There's been an 18% increase in the United States' seven-day average of reported coronavirus infections, and a 6% increase in the seven-day average of COVID-19 hospitalizations, U.S. Centers for Disease Control and Prevention Director Dr. Rochelle Walensky said during a Monday media briefing.
Nearly a third of new cases are in Midwestern states, with Michigan and Minnesota reporting more cases per capita than any other states, but all but a dozen states saw cases rise over the past week, Johns Hopkins data shows.
"Heading into the winter months, when respiratory viruses are more likely to spread, and with plans for increased holiday season travel and gatherings, boosting people's overall protection against COVID-19 disease and death was important to do now," Walensky said, the Washington Post reported.
"Most tragic are the vaccine-preventable deaths we are still seeing from this disease," Walensky added. "Even in our updated data, unvaccinated people are at 14 times greater risk of dying from COVID-19 than people who are vaccinated."
Children have not been spared the recent spike in coronavirus infections, either, with pediatric cases up 32% from two weeks ago, the American Academy of Pediatrics (AAP) reported Monday.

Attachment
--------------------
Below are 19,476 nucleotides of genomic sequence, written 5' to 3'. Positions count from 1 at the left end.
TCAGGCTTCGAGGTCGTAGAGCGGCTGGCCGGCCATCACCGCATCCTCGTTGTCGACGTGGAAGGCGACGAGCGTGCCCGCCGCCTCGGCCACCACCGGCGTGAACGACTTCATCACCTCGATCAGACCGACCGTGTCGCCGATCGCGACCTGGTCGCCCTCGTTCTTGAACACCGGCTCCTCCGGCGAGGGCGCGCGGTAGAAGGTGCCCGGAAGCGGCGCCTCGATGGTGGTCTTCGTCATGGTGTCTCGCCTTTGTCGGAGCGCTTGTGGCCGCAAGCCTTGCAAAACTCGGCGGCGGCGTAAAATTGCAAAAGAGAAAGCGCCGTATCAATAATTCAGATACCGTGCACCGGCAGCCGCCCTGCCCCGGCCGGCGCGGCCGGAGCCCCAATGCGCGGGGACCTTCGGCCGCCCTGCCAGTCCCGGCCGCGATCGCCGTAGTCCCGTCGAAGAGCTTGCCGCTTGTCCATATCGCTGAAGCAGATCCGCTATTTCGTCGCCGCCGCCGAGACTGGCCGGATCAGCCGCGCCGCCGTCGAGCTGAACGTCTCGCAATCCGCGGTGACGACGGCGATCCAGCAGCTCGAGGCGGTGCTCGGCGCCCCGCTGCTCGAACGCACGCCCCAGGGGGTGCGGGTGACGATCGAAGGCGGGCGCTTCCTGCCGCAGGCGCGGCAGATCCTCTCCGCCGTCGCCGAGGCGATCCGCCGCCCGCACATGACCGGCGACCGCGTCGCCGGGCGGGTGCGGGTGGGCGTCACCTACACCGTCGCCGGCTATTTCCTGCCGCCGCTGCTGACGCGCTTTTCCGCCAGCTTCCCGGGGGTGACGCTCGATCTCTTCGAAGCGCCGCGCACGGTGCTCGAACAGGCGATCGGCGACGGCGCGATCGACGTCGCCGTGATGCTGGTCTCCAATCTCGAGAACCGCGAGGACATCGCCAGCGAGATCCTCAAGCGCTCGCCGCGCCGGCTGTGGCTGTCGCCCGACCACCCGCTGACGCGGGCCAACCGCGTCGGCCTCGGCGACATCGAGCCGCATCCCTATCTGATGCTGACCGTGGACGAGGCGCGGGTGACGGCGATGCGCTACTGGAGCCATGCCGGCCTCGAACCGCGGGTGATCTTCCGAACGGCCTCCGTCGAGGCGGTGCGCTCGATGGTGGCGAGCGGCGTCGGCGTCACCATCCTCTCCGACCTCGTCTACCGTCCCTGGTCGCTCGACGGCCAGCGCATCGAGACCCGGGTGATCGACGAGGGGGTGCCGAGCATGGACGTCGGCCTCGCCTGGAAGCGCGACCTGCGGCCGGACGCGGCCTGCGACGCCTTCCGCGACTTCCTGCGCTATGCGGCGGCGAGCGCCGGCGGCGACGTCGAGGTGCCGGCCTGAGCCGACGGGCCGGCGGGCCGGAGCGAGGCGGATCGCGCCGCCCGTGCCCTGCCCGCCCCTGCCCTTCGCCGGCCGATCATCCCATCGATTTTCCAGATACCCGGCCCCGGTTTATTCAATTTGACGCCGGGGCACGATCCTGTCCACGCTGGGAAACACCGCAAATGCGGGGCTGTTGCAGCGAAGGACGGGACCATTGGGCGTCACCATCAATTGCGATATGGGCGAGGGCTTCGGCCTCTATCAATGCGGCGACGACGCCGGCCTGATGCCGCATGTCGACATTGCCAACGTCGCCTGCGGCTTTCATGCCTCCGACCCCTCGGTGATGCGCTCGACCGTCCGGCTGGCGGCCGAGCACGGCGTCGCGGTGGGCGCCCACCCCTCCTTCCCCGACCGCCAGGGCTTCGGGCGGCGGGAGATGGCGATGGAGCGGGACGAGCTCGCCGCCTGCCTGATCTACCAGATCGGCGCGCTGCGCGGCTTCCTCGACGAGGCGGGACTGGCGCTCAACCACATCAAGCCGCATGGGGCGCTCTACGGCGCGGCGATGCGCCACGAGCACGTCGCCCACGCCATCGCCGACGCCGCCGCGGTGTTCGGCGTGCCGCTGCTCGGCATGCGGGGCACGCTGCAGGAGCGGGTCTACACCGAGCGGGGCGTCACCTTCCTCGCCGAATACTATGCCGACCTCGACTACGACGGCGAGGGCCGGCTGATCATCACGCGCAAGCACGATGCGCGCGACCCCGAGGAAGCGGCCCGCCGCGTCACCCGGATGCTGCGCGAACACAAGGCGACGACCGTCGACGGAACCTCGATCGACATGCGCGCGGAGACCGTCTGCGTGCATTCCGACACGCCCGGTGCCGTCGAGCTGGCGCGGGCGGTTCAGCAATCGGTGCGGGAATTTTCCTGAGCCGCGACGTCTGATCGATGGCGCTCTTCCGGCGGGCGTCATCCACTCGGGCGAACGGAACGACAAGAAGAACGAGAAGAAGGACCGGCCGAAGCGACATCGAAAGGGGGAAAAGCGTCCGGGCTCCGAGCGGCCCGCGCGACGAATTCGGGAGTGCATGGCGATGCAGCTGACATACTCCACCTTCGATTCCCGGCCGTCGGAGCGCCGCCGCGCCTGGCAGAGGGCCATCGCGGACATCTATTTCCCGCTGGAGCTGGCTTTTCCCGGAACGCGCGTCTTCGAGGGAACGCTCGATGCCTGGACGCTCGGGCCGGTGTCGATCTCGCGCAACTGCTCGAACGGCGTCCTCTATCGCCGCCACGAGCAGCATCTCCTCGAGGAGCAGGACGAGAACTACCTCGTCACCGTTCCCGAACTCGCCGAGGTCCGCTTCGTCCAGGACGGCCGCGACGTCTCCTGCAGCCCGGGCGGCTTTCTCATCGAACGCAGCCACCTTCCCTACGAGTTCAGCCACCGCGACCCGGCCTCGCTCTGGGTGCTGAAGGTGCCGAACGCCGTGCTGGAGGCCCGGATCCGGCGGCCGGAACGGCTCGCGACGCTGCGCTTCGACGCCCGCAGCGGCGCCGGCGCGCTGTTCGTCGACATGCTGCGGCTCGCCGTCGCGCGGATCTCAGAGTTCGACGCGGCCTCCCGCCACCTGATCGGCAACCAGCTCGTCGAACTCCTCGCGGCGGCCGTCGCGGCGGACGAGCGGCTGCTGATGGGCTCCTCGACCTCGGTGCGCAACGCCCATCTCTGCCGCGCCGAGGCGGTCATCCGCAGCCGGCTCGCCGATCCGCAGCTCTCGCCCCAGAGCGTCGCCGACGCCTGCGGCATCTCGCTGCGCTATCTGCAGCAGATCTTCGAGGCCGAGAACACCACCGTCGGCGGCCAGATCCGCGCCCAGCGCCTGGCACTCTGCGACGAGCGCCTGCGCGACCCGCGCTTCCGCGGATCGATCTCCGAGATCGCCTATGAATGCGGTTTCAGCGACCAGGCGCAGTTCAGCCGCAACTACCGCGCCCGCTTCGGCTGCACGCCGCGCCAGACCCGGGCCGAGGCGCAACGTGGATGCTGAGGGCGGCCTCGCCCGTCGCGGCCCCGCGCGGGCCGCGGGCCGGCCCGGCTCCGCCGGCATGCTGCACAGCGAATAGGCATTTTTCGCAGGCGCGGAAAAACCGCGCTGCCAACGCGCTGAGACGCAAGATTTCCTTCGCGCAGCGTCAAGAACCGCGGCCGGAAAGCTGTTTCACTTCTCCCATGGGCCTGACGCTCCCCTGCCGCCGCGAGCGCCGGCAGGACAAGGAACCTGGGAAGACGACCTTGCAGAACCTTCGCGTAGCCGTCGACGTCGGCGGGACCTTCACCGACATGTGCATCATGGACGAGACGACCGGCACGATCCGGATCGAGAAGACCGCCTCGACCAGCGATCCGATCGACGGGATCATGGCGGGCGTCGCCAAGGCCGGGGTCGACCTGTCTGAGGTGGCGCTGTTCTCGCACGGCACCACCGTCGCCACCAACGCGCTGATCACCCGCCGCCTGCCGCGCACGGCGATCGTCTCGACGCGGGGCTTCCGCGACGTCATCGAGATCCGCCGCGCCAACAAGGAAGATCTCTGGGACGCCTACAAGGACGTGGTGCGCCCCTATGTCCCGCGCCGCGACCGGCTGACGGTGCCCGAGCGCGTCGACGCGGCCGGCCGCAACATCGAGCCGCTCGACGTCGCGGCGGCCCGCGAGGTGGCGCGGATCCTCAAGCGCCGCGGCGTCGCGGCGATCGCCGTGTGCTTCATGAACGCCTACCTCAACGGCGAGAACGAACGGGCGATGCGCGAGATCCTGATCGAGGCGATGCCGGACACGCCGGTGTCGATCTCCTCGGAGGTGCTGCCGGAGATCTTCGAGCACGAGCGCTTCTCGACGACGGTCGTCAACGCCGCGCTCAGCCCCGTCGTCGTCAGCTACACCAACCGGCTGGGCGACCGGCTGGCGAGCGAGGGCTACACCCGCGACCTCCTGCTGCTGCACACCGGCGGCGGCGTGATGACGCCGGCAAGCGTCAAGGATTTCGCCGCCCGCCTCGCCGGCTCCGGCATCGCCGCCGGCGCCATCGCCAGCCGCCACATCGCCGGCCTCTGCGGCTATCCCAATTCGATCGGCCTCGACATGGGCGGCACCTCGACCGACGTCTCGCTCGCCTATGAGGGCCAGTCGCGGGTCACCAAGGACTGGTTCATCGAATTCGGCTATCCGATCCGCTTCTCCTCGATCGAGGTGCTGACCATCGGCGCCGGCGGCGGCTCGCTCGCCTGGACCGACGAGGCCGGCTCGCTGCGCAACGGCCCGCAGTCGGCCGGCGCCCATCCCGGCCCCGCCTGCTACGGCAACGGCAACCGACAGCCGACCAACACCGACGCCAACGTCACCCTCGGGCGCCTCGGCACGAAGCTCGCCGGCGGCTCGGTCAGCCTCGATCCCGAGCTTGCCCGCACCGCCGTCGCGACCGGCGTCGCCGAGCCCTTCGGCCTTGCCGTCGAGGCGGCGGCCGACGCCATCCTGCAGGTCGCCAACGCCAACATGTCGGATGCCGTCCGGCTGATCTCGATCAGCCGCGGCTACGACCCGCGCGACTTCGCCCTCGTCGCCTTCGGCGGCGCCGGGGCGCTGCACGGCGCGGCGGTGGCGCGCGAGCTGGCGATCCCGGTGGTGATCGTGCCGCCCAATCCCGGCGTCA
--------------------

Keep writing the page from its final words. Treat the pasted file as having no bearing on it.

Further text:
There were at least 141,905 new cases among children for the week ending Nov. 18, with children representing more than a quarter of all new coronavirus cases for the past week, the AAP report found. The statistic is stark, since children only account for 22% of the U.S. population. When the pandemic began in early 2020, kids accounted for fewer than 3% of confirmed cases. Since the start of the pandemic, more than 6.8 million children have tested positive for COVID-19, the AAP said in its report.
Just a few days ago, the U.S. Food and Drug Administration recommended COVID-19 vaccine booster shots for all adults 18 and older at least six months after receiving their second dose of the Pfizer or Moderna vaccines, and anyone who received Johnson & Johnson's single-dose vaccine also is eligible for a booster, the Post reported.
Visit the U.S. Centers of Disease Control and Prevention for more on COVID testing.